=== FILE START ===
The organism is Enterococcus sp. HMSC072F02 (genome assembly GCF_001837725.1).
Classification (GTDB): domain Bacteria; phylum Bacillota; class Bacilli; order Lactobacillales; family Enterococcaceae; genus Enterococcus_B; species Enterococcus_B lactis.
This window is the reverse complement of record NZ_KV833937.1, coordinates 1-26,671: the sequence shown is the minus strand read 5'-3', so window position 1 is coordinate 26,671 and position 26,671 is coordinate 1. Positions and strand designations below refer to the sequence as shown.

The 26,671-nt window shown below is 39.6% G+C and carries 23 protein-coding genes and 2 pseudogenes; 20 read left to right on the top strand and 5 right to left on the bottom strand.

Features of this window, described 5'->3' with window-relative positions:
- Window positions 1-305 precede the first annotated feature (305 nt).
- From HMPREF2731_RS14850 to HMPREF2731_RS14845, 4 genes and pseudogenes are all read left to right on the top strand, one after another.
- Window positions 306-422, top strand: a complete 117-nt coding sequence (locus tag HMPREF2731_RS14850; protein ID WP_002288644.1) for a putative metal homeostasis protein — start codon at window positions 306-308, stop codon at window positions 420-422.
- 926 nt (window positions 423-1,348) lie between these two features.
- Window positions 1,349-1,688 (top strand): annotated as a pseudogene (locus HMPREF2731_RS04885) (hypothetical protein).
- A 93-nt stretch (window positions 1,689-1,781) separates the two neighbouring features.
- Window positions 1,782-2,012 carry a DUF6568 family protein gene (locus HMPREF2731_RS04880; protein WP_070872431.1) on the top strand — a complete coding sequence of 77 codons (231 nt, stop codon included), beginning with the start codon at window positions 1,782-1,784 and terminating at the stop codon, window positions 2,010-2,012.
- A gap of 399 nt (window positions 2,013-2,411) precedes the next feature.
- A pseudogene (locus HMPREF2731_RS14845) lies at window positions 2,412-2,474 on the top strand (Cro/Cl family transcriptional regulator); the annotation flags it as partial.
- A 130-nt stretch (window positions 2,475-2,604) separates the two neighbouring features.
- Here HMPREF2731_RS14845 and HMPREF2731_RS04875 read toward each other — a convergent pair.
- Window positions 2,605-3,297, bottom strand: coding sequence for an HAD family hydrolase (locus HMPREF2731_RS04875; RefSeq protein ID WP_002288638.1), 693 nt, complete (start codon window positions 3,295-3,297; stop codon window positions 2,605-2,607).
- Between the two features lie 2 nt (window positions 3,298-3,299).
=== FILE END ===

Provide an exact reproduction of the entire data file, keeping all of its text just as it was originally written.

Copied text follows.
The organism is Enterococcus sp. HMSC072F02 (genome assembly GCF_001837725.1).
Classification (GTDB): domain Bacteria; phylum Bacillota; class Bacilli; order Lactobacillales; family Enterococcaceae; genus Enterococcus_B; species Enterococcus_B lactis.
This window is the reverse complement of record NZ_KV833937.1, coordinates 1-26,671: the sequence shown is the minus strand read 5'-3', so window position 1 is coordinate 26,671 and position 26,671 is coordinate 1. Positions and strand designations below refer to the sequence as shown.

The 26,671-nt window shown below is 39.6% G+C and carries 23 protein-coding genes and 2 pseudogenes; 20 read left to right on the top strand and 5 right to left on the bottom strand.

Features of this window, described 5'->3' with window-relative positions:
- Window positions 1-305 precede the first annotated feature (305 nt).
- From HMPREF2731_RS14850 to HMPREF2731_RS14845, 4 genes and pseudogenes are all read left to right on the top strand, one after another.
- Window positions 306-422, top strand: a complete 117-nt coding sequence (locus tag HMPREF2731_RS14850; protein ID WP_002288644.1) for a putative metal homeostasis protein — start codon at window positions 306-308, stop codon at window positions 420-422.
- 926 nt (window positions 423-1,348) lie between these two features.
- Window positions 1,349-1,688 (top strand): annotated as a pseudogene (locus HMPREF2731_RS04885) (hypothetical protein).
- A 93-nt stretch (window positions 1,689-1,781) separates the two neighbouring features.
- Window positions 1,782-2,012 carry a DUF6568 family protein gene (locus HMPREF2731_RS04880; protein WP_070872431.1) on the top strand — a complete coding sequence of 77 codons (231 nt, stop codon included), beginning with the start codon at window positions 1,782-1,784 and terminating at the stop codon, window positions 2,010-2,012.
- A gap of 399 nt (window positions 2,013-2,411) precedes the next feature.
- A pseudogene (locus HMPREF2731_RS14845) lies at window positions 2,412-2,474 on the top strand (Cro/Cl family transcriptional regulator); the annotation flags it as partial.
- A 130-nt stretch (window positions 2,475-2,604) separates the two neighbouring features.
- Here HMPREF2731_RS14845 and HMPREF2731_RS04875 read toward each other — a convergent pair.
- Window positions 2,605-3,297, bottom strand: coding sequence for an HAD family hydrolase (locus HMPREF2731_RS04875; RefSeq protein ID WP_002288638.1), 693 nt, complete (start codon window positions 3,295-3,297; stop codon window positions 2,605-2,607).
- Between the two features lie 2 nt (window positions 3,298-3,299).